Boston Celtics star calls out his own team's city over its racism
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Jaylen Brown may thrill Boston Celtics’ fans as one of the elite stars of the NBA, but he offered harsh words for their city and an “extremely toxic” portion of their fan base in an interview published Friday in the New York Times.

Brown pulled no punches about the city that so reveres its Celtics, but which has a long history of racial unease. Asked, “What has your experience been like as a Black professional athlete in Boston?”, Brown replied:

“There are multiple experiences: as an athlete, as a basketball player, as a regular civilian, as somebody who’s trying to start a business, as someone who’s trying to do things in the community. There’s not a lot of room for people of color, Black entrepreneurs, to come in and start a business.

“I think that my experience there has been not as fluid as I thought it would be. Even being an athlete, you would think that you’ve got a certain amount of influence to be able to have experiences, to be able to have some things that doors open a little bit easier.

“But even with me being who I am, trying to start a business, trying to buy a house, trying to do certain things, you run into some adversity.”

Brown was even more direct in his criticism of some of his team’s fan base. Asked about other Black athletes’ criticism of how they were treated in Boston, Brown had this to say:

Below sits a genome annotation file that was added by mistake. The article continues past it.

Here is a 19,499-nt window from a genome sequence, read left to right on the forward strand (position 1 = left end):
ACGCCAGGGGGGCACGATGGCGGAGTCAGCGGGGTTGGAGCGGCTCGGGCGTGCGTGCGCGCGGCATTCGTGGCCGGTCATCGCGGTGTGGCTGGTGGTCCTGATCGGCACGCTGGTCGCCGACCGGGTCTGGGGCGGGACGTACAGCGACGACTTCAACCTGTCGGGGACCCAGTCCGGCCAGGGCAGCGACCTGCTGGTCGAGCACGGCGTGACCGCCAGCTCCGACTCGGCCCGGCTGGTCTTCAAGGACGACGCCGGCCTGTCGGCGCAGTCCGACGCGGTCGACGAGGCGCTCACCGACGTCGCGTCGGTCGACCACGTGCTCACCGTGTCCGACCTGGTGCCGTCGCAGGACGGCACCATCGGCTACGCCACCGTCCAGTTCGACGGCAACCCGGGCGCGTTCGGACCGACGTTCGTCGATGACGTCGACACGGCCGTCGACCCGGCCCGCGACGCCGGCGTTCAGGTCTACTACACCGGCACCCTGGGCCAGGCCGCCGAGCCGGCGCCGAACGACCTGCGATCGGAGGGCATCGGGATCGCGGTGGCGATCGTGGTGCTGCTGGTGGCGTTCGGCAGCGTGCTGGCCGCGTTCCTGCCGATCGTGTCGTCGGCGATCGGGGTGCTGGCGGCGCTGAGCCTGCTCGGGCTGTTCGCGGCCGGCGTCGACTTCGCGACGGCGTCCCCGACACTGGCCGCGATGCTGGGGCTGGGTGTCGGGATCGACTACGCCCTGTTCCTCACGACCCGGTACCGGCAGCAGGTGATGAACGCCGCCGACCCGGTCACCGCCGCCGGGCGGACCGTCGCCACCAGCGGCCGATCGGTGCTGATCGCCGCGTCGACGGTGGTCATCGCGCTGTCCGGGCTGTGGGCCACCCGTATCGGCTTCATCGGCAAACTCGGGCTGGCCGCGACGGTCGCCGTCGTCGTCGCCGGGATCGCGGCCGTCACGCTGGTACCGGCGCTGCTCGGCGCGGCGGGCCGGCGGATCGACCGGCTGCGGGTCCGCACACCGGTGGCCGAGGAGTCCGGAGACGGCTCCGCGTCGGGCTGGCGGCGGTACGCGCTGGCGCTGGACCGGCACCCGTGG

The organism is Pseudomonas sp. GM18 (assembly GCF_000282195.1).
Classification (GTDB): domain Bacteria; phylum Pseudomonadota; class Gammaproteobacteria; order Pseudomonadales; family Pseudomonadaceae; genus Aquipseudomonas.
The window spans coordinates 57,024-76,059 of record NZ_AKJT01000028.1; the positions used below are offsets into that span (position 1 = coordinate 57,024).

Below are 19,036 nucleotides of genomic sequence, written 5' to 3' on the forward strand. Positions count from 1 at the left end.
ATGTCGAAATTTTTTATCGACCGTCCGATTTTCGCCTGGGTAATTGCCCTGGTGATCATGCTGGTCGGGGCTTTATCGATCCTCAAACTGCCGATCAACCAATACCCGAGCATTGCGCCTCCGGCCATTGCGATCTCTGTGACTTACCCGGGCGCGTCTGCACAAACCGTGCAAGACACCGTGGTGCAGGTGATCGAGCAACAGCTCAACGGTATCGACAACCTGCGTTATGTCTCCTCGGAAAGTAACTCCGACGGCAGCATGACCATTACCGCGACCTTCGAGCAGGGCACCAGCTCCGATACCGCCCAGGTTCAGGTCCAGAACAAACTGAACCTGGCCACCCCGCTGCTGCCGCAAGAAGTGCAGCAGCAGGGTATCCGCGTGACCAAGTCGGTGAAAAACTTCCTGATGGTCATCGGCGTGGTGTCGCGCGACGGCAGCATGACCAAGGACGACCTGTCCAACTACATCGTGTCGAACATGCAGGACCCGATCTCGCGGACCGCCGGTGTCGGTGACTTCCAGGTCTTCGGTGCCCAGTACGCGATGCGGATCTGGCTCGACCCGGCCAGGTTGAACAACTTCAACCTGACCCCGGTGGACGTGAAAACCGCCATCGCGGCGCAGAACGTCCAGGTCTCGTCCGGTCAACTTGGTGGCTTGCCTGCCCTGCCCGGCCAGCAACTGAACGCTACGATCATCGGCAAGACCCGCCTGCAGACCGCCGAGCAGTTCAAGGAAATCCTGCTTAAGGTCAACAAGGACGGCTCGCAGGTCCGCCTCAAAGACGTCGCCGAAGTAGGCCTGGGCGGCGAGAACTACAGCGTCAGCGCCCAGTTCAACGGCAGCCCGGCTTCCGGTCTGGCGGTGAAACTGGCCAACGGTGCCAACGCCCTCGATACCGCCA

“I pretty much block it all out. It’s not the whole Celtic fan base, but it is a part of the fan base that exists within the Celtic nation that is problematic. If you have a bad game, they tie it to your personal character.

I definitely think there’s a group or an amount within the Celtic nation that is extremely toxic and does not want to see athletes use their platform, or they just want you to play basketball and entertain and go home. And that’s a problem to me.”

As the Times piece noted, “Brown first received widespread attention for his political views in 2018 when he told The Guardian that President Donald J. Trump was “unfit to lead” and that he had “made it a lot more acceptable for racists to speak their minds.” He also said sports were a “mechanism of control.”